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In compliance with Organic Law 15/1999, of 13 December, under the Personal Data Protection Act, we inform you that data collected will form part of an automated file, under the ownership of BARCELONA ACTIVE SPM S.A., with registered office at 162-164 Calle Llacuna, Barcelona, with the aim of managing enrollments and of informing of the company's activities and services within its field of action. You will be able to exercise access rights, rectification, cancel cancellation and/or opposition via written communication to the Legal Services of BARCELONA ACTIVE SPM S.A. at the aforementioned address.

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Mediation refers to the intervention of a third person in a conflict in a non-forced capacity to help the parties involved resolve issues between them. The characteristis that set it apart from other similar procedures are its voluntary nature, the use of communication and the effort to help the parties understand one another and reach fair agreements. The media controls the process, not the outcome, which is always in the hands of the parties concerned. Mediators lead conflict resolution processes, whether related to family, work, community, international, race or interpersonal, etc., provided the conflicting parties are interested in reaching a solution, as an alternative to dealing with the conflict through legal proceedings. The mediator's role is as a facilitator of the resolution process, guiding it, setting out guidelines for it and being present throughout, so that the conflicting parties can find the solution to the issue themselves. As such, they foster communication between the parties and help them to reach a mutual solution. They conceive conflict as an inherent part of human relationships, viewing it as a natural dispute resulting from differences of interest, whereby it is always possible to find positives and in which the solution comes from the very figures at the crux of the conflict. Mediators work in the following areas: Social mediation; School mediation; Family mediation; Labour mediation; Intercultural mediation; Consumer-company mediation; International mediation.


  • Analyse the characteristics of the conflict and its mediability.
    Assess the mediability of a conflict having been invited to lead the mediation process between the two or more parties involved, once these have accepted that they wish the conflict to be mediated and have agreed on a mediator.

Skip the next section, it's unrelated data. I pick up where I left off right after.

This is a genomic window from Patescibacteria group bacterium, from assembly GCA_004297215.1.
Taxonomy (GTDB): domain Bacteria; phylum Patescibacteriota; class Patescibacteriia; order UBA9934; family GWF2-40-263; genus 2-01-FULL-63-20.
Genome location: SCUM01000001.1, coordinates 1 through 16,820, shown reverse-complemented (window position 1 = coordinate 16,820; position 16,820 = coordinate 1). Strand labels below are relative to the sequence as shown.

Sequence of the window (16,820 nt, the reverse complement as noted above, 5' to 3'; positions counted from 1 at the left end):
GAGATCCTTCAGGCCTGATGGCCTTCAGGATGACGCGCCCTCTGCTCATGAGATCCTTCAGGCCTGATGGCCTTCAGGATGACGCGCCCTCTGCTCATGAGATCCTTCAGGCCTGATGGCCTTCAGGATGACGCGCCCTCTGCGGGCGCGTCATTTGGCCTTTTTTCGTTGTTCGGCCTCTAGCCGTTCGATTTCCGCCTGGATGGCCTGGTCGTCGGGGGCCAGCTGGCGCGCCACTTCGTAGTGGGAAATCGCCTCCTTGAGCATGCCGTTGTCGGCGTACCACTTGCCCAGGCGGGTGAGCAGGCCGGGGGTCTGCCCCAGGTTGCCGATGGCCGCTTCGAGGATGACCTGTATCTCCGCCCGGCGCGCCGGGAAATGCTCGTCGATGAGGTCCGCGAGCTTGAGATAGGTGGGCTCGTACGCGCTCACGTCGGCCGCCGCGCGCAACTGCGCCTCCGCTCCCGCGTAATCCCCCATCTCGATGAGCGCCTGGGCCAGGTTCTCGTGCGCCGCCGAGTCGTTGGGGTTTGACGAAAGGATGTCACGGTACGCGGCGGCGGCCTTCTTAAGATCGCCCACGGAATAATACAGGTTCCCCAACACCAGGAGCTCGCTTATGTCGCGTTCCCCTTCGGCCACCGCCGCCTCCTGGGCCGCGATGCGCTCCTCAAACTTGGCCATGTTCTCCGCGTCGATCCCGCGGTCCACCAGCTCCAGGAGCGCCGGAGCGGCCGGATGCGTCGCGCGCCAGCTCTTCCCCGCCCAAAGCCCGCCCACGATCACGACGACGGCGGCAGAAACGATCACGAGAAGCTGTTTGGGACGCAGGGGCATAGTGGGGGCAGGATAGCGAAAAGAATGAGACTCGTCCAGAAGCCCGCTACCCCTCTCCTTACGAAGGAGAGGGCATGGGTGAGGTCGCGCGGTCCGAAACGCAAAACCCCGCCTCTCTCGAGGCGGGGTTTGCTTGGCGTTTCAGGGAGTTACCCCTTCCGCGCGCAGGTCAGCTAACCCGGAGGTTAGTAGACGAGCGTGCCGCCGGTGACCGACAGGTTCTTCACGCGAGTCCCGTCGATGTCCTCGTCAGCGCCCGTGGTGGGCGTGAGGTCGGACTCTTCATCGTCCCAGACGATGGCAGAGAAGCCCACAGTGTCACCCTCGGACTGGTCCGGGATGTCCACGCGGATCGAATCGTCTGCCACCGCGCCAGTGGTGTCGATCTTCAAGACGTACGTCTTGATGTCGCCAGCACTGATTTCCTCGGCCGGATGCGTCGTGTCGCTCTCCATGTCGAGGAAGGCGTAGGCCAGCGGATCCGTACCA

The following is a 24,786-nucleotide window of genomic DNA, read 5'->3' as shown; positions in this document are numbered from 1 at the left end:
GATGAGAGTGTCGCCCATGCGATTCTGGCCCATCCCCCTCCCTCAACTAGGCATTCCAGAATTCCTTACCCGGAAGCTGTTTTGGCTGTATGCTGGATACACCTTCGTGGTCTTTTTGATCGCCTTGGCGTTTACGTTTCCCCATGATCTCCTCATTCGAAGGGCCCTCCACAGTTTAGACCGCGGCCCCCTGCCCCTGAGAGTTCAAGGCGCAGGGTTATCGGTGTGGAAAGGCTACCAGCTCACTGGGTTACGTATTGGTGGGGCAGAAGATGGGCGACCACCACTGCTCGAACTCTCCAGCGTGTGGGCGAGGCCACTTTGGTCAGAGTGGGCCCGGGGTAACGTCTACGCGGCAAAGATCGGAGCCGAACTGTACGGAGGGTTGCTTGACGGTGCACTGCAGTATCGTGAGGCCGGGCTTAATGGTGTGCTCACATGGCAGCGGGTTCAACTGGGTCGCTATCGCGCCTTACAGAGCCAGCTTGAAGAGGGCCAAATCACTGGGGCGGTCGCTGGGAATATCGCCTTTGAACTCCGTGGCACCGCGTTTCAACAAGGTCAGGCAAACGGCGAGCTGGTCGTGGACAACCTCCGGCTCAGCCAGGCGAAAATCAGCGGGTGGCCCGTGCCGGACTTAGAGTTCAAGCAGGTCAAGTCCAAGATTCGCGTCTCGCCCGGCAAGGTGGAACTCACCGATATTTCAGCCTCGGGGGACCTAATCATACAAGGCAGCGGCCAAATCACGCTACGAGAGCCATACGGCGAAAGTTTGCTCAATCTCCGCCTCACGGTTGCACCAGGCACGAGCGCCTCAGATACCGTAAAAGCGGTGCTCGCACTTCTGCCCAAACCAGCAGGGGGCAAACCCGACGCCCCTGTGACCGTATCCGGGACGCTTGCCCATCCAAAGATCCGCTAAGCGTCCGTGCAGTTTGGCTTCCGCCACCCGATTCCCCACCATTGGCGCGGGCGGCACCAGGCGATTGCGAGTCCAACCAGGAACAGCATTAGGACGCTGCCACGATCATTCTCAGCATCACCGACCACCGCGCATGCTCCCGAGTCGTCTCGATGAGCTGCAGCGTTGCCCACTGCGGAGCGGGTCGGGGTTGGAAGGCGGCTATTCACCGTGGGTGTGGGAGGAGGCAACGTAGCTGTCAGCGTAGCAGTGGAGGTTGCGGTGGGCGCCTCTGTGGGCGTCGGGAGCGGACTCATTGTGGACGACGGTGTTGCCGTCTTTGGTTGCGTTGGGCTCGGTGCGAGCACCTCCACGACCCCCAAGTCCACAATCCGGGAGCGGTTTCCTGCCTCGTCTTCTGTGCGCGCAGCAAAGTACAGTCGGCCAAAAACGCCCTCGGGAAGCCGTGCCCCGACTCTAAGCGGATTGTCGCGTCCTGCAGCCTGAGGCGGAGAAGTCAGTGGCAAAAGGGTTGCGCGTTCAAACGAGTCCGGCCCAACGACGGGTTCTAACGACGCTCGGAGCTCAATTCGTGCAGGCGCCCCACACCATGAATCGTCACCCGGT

Meet each of the parties separately in order to: contrast each party's principles, reasoning and stance; assess the extent to which they are willing to take part in the mediation process; analyse the degree to which the balance of power (material, emotional) is manageable; ensure that there is no aggression or legal proceeding pending between the parties; and agree on a cessation of hostilities during the mediation process.
    Give concrete details about the mediation task and outline the issues on which the parties wish to reach a specific solution.
    Issue the conflict mediability diagnosis, and formally open the project file.
  • Plan and design the mediation of the conflict.
    Inform the parties about the nature and characteristics of the mediation process.
    Make any copies of material (reports, paperwork) needed to interpret all of th issues involved in the conflict.
    Draw up a draft action plan and set a schedule and a series of commitments, as well as scheduling mediation sessions to ensure that the conflict is eventually resolved.
    Meet the parties to inform them of what they can expect from the mediation process, what is to be done and how, the role of the mediator, the code of values by which the mediation process will be governed, the schedule, and the mediator's fees.
  • Guide the mediation process towards the resolution of the conflict through mediational communication techniques, in line with the working schedule and goals agreed on.
    Create and prepare suitable settings and conditions in order to foster a climate of participation and communication amongst the mediation parties.
    Remind the parties of the basic rules for participation in the mediation sessions.
    Where necessary, request opinions or information from consultants not involved in the process (experts, technicians, specialists, etc.), depending on the technical nature of the conflict.
    During the mediation sessions, facilitate bilateral communication between the two parties, encouraging active participation, channelling dialogue, applying communication and group dynamic techniques, outlining and leading the content of the dialogue, so as to clear up any elements of disagreement, helping the parties to understand different stances and reasoning, synthesising and recapping progress made in the process, formulating open questions and applying Socratic maieutic methods.
    At the end of mediation sessions, recap and sum up key issues dealt with and provide any necessary recommendations to continue to make progress in subsequent sessions.
  • Formalise the final resolution of the conflict.
    Set out the agreements and solutions agreed upon by the parties.
    Record the agreements and commitments made in a written document containing the measures and actions to be adopted.
  • Monitor finalised projects (at clients' request).
  • Update their knowledge and keep abreast of developments (legislative, legal) in relation to the field of mediation.

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